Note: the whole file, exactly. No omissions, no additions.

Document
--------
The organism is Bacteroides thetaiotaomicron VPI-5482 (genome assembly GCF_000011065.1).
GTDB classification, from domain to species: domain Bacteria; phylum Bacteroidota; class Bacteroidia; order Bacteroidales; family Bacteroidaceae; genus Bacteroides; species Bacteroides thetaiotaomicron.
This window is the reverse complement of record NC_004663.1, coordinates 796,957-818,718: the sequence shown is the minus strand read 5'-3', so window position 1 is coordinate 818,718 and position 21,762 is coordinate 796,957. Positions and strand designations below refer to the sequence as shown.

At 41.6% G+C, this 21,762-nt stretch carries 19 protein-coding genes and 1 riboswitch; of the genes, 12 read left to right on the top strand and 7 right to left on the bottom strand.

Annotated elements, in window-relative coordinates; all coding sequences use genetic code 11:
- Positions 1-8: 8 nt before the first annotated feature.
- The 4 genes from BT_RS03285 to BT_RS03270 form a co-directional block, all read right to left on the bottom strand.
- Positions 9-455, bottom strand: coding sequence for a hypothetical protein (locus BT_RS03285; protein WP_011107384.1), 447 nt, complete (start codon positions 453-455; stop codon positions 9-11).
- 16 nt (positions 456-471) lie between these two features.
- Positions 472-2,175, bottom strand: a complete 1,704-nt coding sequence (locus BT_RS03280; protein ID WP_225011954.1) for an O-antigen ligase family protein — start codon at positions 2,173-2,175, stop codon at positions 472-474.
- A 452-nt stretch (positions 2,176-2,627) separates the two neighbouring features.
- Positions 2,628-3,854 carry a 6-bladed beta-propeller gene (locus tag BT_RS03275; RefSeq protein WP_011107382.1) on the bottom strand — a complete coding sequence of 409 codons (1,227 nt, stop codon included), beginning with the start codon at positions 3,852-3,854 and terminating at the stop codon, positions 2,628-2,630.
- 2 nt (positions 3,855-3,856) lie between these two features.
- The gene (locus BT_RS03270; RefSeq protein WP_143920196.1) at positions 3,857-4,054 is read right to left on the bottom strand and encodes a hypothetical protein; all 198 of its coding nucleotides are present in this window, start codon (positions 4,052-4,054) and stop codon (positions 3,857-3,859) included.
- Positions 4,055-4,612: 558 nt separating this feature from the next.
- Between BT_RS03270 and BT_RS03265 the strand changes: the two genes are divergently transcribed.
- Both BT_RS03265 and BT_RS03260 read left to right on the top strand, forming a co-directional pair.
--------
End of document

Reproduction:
The organism is Bacteroides thetaiotaomicron VPI-5482 (genome assembly GCF_000011065.1).
GTDB classification, from domain to species: domain Bacteria; phylum Bacteroidota; class Bacteroidia; order Bacteroidales; family Bacteroidaceae; genus Bacteroides; species Bacteroides thetaiotaomicron.
This window is the reverse complement of record NC_004663.1, coordinates 796,957-818,718: the sequence shown is the minus strand read 5'-3', so window position 1 is coordinate 818,718 and position 21,762 is coordinate 796,957. Positions and strand designations below refer to the sequence as shown.

At 41.6% G+C, this 21,762-nt stretch carries 19 protein-coding genes and 1 riboswitch; of the genes, 12 read left to right on the top strand and 7 right to left on the bottom strand.

Annotated elements, in window-relative coordinates; all coding sequences use genetic code 11:
- Positions 1-8: 8 nt before the first annotated feature.
- The 4 genes from BT_RS03285 to BT_RS03270 form a co-directional block, all read right to left on the bottom strand.
- Positions 9-455, bottom strand: coding sequence for a hypothetical protein (locus BT_RS03285; protein WP_011107384.1), 447 nt, complete (start codon positions 453-455; stop codon positions 9-11).
- 16 nt (positions 456-471) lie between these two features.
- Positions 472-2,175, bottom strand: a complete 1,704-nt coding sequence (locus BT_RS03280; protein ID WP_225011954.1) for an O-antigen ligase family protein — start codon at positions 2,173-2,175, stop codon at positions 472-474.
- A 452-nt stretch (positions 2,176-2,627) separates the two neighbouring features.
- Positions 2,628-3,854 carry a 6-bladed beta-propeller gene (locus tag BT_RS03275; RefSeq protein WP_011107382.1) on the bottom strand — a complete coding sequence of 409 codons (1,227 nt, stop codon included), beginning with the start codon at positions 3,852-3,854 and terminating at the stop codon, positions 2,628-2,630.
- 2 nt (positions 3,855-3,856) lie between these two features.
- The gene (locus BT_RS03270; RefSeq protein WP_143920196.1) at positions 3,857-4,054 is read right to left on the bottom strand and encodes a hypothetical protein; all 198 of its coding nucleotides are present in this window, start codon (positions 4,052-4,054) and stop codon (positions 3,857-3,859) included.
- Positions 4,055-4,612: 558 nt separating this feature from the next.
- Between BT_RS03270 and BT_RS03265 the strand changes: the two genes are divergently transcribed.
- Both BT_RS03265 and BT_RS03260 read left to right on the top strand, forming a co-directional pair.